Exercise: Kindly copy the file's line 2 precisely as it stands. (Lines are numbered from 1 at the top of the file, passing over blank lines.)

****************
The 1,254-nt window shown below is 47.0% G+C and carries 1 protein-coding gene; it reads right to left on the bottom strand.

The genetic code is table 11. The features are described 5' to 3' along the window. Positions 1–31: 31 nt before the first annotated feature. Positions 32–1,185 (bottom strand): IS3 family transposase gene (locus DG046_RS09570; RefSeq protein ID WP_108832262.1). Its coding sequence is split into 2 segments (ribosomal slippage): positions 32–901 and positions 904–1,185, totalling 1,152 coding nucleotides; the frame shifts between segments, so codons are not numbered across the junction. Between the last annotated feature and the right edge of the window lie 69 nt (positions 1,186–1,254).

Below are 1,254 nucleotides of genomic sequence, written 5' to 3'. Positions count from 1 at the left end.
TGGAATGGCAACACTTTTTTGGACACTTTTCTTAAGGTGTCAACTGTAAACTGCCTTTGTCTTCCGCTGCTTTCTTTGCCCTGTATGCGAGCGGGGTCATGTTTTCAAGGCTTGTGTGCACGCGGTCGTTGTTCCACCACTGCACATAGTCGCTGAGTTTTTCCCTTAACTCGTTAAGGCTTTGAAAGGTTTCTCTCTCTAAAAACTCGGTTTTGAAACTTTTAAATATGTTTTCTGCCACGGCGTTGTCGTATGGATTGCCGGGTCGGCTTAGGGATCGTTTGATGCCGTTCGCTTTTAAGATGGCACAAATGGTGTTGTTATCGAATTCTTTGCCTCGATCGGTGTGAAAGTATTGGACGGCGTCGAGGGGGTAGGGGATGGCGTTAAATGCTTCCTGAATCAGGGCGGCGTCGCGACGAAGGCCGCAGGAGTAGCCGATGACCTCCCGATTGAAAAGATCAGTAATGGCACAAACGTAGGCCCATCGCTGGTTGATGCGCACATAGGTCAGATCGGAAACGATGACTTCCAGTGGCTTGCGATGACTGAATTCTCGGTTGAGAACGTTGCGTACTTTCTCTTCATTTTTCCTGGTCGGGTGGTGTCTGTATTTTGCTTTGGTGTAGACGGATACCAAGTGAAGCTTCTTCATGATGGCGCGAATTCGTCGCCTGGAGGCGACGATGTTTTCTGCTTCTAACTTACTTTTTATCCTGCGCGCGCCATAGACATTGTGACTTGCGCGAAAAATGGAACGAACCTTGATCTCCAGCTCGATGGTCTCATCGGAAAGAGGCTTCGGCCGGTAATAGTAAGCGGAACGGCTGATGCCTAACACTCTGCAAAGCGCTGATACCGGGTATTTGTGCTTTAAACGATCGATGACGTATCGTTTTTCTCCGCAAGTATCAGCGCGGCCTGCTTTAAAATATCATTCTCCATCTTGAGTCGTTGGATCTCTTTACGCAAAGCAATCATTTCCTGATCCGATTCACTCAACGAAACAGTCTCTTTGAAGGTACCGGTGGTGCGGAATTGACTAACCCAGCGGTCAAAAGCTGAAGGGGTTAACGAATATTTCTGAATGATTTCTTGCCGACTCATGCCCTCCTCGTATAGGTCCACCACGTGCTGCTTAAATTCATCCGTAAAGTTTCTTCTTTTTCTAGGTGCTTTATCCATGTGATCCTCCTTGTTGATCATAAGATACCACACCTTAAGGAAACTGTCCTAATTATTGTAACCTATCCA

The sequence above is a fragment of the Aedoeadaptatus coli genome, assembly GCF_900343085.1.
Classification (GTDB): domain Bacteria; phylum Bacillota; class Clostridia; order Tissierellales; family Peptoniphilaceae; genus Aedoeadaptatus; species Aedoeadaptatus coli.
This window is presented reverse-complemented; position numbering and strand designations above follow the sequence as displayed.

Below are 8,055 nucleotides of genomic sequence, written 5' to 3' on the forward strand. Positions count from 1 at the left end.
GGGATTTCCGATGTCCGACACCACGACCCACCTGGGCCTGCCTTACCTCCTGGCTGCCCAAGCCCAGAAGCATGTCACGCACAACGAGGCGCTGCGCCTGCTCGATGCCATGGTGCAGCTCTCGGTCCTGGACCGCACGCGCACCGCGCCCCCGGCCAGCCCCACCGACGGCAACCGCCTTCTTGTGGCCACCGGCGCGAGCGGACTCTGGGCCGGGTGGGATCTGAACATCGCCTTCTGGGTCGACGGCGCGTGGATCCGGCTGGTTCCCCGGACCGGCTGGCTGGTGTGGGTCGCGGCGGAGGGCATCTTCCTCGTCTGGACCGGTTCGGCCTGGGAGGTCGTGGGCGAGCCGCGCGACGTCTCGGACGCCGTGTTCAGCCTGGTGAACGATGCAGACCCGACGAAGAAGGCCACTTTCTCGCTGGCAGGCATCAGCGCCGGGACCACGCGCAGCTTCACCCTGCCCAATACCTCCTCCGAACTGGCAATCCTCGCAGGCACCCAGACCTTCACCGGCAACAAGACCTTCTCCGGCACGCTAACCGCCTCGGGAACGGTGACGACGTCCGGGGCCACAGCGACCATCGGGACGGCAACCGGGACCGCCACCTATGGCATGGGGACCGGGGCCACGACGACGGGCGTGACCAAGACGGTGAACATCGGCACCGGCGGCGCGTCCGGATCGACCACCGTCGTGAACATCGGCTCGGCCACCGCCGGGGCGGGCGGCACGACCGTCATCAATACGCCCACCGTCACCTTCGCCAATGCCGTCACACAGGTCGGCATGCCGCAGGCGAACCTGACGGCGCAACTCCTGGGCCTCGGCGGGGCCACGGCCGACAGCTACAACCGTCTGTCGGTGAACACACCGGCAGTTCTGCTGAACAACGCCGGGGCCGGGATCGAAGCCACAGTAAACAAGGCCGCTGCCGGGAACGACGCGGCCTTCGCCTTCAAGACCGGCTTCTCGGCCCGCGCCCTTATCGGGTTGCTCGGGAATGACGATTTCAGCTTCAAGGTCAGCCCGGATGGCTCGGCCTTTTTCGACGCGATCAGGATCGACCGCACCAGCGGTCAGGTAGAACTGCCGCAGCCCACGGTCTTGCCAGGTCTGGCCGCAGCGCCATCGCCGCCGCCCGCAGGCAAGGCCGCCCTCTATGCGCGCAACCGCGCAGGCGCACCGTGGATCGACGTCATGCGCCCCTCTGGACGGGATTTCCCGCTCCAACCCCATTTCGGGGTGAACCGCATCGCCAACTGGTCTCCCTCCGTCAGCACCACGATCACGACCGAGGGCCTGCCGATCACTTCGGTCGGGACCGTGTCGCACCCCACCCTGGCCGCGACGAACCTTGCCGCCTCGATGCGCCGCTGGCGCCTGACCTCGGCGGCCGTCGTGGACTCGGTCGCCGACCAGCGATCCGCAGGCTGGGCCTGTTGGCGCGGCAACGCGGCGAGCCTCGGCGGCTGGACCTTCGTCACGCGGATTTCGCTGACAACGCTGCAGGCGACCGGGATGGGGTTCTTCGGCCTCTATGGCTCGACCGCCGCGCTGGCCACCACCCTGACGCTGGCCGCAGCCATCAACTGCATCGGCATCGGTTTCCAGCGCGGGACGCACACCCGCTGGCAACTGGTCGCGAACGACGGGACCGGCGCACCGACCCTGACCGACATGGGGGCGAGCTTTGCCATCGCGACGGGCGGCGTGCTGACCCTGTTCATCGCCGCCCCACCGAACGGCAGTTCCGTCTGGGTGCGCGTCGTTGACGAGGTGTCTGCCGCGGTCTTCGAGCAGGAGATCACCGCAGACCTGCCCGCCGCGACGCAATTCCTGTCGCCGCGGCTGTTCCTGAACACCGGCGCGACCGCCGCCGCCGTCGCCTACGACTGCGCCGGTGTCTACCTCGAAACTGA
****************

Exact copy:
The genetic code is table 11. The features are described 5' to 3' along the window. Positions 1–31: 31 nt before the first annotated feature. Positions 32–1,185 (bottom strand): IS3 family transposase gene (locus DG046_RS09570; RefSeq protein ID WP_108832262.1). Its coding sequence is split into 2 segments (ribosomal slippage): positions 32–901 and positions 904–1,185, totalling 1,152 coding nucleotides; the frame shifts between segments, so codons are not numbered across the junction. Between the last annotated feature and the right edge of the window lie 69 nt (positions 1,186–1,254).